As I walked out of a cafe last month I came across a sandwich board that read, “You still haven’t met all the people who are going to love you”. Typically, I would not think much of this sign but this day was different. It was April 28th and on this day nine years ago, I received a phone call that I will never forget. I shook my head and thought, “I guess the world would not let me forget about my brother today“.
Nine years prior to walking by that sign I was working at a gym on the outskirts of Easton, Pennsylvania. I had a small break in between appointments so I did what most do to pass the time: I pulled out my phone to see what was going on in the world. As I opened the phone I noticed that I had a missed call and voicemail from my mother. I listened to the message which didn’t say much other than asking me to call her back. The tone of her voice was different and my mind immediately suspected something was amiss. Our instincts in situations like these are often right and a flurry of thoughts ran through my head. At this moment my next appointment arrived. I mumbled a few words under my breath and went out to the gym floor.
I only had two appointments left in the day so I decided I would wait to make the call. Maybe it was my way of unconsciously delaying the inevitable but after the first appointment I couldn’t resist. I pulled my phone out and made the call. My mom answered and said “He is gone Chris. Ryan is gone”.
The news sent a shockwave through my body that I have never felt prior and have never felt since. My body went numb. It was like the feeling one gets when they hit their funny bone on something, except in this case, the numbness ran through my entire body. I got in my car and immediately drove to my parents house. We were all devastated. As a brother, I lost my first friend. I lost the guy that I spent more time with than anyone else. I lost the guy I played with, cried with, fought with, won with, lost with, and so much more. For my parents, they lost the son that gave them the gift of being a parent and so much more. We all lost a piece of our heart that day but in the case of my parents, they lost a whole lot more.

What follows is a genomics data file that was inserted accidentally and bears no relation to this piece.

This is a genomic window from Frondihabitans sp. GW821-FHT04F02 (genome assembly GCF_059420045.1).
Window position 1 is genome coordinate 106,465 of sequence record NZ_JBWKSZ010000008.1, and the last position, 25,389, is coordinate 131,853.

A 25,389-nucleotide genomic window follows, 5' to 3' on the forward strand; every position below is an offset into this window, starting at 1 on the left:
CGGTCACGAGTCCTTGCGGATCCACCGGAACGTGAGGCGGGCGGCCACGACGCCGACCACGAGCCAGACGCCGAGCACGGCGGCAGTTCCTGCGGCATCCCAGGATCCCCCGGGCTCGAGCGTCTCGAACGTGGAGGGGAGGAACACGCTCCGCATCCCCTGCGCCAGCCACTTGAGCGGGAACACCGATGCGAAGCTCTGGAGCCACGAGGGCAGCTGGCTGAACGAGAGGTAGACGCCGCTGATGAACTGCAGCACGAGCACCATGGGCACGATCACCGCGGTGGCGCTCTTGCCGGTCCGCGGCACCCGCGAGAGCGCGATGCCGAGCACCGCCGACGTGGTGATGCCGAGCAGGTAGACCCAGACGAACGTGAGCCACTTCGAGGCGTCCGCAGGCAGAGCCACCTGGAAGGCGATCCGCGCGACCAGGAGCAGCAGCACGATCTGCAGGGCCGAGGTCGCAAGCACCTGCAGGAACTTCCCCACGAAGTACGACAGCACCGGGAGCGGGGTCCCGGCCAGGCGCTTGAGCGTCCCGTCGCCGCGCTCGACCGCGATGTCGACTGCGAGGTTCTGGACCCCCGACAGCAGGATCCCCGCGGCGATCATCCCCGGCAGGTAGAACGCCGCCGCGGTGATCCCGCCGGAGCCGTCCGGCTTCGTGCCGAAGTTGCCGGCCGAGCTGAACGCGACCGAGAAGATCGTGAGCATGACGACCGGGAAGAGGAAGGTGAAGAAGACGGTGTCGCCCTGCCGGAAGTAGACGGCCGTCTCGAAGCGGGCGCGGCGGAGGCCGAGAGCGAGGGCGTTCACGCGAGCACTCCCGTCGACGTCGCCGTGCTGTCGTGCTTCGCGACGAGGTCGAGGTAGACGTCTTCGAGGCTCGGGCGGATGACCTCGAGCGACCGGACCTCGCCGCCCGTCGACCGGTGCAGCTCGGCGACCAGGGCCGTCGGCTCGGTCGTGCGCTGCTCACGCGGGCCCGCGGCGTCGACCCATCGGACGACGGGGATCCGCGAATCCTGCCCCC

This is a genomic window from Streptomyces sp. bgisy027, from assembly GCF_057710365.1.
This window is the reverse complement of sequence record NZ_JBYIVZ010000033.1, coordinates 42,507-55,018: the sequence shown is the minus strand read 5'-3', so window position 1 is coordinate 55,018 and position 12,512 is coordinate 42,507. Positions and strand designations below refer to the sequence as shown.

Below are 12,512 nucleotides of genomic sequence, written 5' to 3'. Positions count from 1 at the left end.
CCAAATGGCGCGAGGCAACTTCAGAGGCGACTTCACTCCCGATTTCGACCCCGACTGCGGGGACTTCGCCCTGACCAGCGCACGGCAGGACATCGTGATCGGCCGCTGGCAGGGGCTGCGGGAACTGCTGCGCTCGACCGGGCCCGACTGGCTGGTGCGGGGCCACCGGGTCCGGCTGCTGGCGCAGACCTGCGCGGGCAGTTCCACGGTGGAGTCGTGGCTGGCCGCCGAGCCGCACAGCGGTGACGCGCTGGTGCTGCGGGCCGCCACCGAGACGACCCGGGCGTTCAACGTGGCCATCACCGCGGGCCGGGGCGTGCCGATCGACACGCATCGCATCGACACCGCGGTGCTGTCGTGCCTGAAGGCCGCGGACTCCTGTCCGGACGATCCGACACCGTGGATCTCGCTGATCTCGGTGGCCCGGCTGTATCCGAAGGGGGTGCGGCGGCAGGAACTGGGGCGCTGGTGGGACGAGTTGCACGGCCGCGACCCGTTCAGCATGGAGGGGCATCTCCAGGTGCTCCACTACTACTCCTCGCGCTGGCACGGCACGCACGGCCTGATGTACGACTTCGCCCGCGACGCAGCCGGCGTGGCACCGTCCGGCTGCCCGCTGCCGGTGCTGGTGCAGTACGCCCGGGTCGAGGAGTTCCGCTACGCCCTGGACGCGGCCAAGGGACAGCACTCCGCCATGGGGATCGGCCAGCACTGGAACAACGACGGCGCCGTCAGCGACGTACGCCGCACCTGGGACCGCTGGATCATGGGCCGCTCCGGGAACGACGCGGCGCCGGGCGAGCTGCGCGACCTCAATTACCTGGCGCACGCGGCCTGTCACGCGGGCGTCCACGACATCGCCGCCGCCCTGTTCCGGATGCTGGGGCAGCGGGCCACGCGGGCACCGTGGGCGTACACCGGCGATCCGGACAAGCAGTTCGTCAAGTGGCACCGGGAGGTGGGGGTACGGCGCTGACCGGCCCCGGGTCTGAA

A friend of mine once asked for advice on dealing with losing a loved one. My mind went blank and I began to think. I said, “you know, the world doesn’t stop for you when you are grieving.“ For a few days or weeks, the condolences and well wishes come in which is nice but eventually that all slows down and life goes on. The world slowly forgets what happened but you never do. Some days are good and some days are bad. Some weeks you don’t think about the person at all, and other weeks that is all that you think about. Sometimes you laugh at the memories that you have had with them and other times you cry because you miss them.
As I was writing this I thought about the great speech given by basketball coach Jim Valvano on the brink of death at the 1993 ESPY’s. During this incredible moment he said, “If you laugh, you think, and you cry, that’s a full day. That’s a heck of a day. You do that seven days a week, you’re going to have something special”. As the speech continues, Jimmy goes on to say that, “Cancer can take away all of my physical abilities. It cannot touch my mind, it cannot touch my heart, and it cannot touch my soul.”
I think about that last sentence often as I try to navigate life without my brother. Death can take someone from you but it is important to not let it take more. It is a devastating event that has the potential to destroy your world. DON’T LET IT. Losing someone close puts you in a state of hurt that you never imagined but it cannot take your memories, it cannot take the moments you’ve shared or the feelings you’ve had and it cannot take your spirit. The world needs you to be your best. Take the time to grieve but remember, you can get through this. I promise you.